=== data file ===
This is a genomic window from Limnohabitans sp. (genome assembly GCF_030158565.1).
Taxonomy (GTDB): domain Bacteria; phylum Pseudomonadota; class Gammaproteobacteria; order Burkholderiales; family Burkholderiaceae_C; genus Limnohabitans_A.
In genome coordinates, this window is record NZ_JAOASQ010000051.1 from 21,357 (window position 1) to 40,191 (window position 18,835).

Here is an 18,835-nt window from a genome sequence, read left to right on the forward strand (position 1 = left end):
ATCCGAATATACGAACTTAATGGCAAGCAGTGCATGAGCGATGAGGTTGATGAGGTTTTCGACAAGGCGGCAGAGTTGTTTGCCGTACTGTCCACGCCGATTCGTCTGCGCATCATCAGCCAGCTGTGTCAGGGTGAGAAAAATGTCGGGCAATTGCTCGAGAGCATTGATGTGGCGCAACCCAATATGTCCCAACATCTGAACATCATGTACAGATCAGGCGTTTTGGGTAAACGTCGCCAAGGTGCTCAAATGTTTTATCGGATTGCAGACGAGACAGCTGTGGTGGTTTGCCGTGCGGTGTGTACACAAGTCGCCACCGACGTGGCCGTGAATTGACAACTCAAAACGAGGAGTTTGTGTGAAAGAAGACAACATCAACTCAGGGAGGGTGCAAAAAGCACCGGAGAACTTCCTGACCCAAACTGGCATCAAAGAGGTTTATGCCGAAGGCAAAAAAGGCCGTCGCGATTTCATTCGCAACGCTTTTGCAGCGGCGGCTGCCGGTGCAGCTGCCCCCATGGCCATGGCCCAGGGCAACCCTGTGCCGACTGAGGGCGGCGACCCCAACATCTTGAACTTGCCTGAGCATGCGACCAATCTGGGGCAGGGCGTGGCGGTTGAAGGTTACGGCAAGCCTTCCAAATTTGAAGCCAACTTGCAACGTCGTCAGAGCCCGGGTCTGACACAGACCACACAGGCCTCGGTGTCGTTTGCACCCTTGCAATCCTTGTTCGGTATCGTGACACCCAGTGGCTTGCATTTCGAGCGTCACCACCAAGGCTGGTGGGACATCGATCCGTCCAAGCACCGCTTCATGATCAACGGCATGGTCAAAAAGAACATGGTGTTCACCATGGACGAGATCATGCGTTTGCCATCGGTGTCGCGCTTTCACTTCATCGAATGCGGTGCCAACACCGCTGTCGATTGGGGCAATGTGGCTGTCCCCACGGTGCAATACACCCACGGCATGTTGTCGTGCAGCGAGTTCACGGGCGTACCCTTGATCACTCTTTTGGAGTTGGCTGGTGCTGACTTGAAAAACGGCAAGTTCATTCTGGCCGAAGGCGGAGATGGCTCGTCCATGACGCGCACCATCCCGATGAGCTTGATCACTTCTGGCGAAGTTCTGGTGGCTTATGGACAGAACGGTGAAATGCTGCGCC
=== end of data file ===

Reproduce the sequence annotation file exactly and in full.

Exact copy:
This is a genomic window from Limnohabitans sp. (genome assembly GCF_030158565.1).
Taxonomy (GTDB): domain Bacteria; phylum Pseudomonadota; class Gammaproteobacteria; order Burkholderiales; family Burkholderiaceae_C; genus Limnohabitans_A.
In genome coordinates, this window is record NZ_JAOASQ010000051.1 from 21,357 (window position 1) to 40,191 (window position 18,835).

Here is an 18,835-nt window from a genome sequence, read left to right on the forward strand (position 1 = left end):
ATCCGAATATACGAACTTAATGGCAAGCAGTGCATGAGCGATGAGGTTGATGAGGTTTTCGACAAGGCGGCAGAGTTGTTTGCCGTACTGTCCACGCCGATTCGTCTGCGCATCATCAGCCAGCTGTGTCAGGGTGAGAAAAATGTCGGGCAATTGCTCGAGAGCATTGATGTGGCGCAACCCAATATGTCCCAACATCTGAACATCATGTACAGATCAGGCGTTTTGGGTAAACGTCGCCAAGGTGCTCAAATGTTTTATCGGATTGCAGACGAGACAGCTGTGGTGGTTTGCCGTGCGGTGTGTACACAAGTCGCCACCGACGTGGCCGTGAATTGACAACTCAAAACGAGGAGTTTGTGTGAAAGAAGACAACATCAACTCAGGGAGGGTGCAAAAAGCACCGGAGAACTTCCTGACCCAAACTGGCATCAAAGAGGTTTATGCCGAAGGCAAAAAAGGCCGTCGCGATTTCATTCGCAACGCTTTTGCAGCGGCGGCTGCCGGTGCAGCTGCCCCCATGGCCATGGCCCAGGGCAACCCTGTGCCGACTGAGGGCGGCGACCCCAACATCTTGAACTTGCCTGAGCATGCGACCAATCTGGGGCAGGGCGTGGCGGTTGAAGGTTACGGCAAGCCTTCCAAATTTGAAGCCAACTTGCAACGTCGTCAGAGCCCGGGTCTGACACAGACCACACAGGCCTCGGTGTCGTTTGCACCCTTGCAATCCTTGTTCGGTATCGTGACACCCAGTGGCTTGCATTTCGAGCGTCACCACCAAGGCTGGTGGGACATCGATCCGTCCAAGCACCGCTTCATGATCAACGGCATGGTCAAAAAGAACATGGTGTTCACCATGGACGAGATCATGCGTTTGCCATCGGTGTCGCGCTTTCACTTCATCGAATGCGGTGCCAACACCGCTGTCGATTGGGGCAATGTGGCTGTCCCCACGGTGCAATACACCCACGGCATGTTGTCGTGCAGCGAGTTCACGGGCGTACCCTTGATCACTCTTTTGGAGTTGGCTGGTGCTGACTTGAAAAACGGCAAGTTCATTCTGGCCGAAGGCGGAGATGGCTCGTCCATGACGCGCACCATCCCGATGAGCTTGATCACTTCTGGCGAAGTTCTGGTGGCTTATGGACAGAACGGTGAAATGCTGCGCC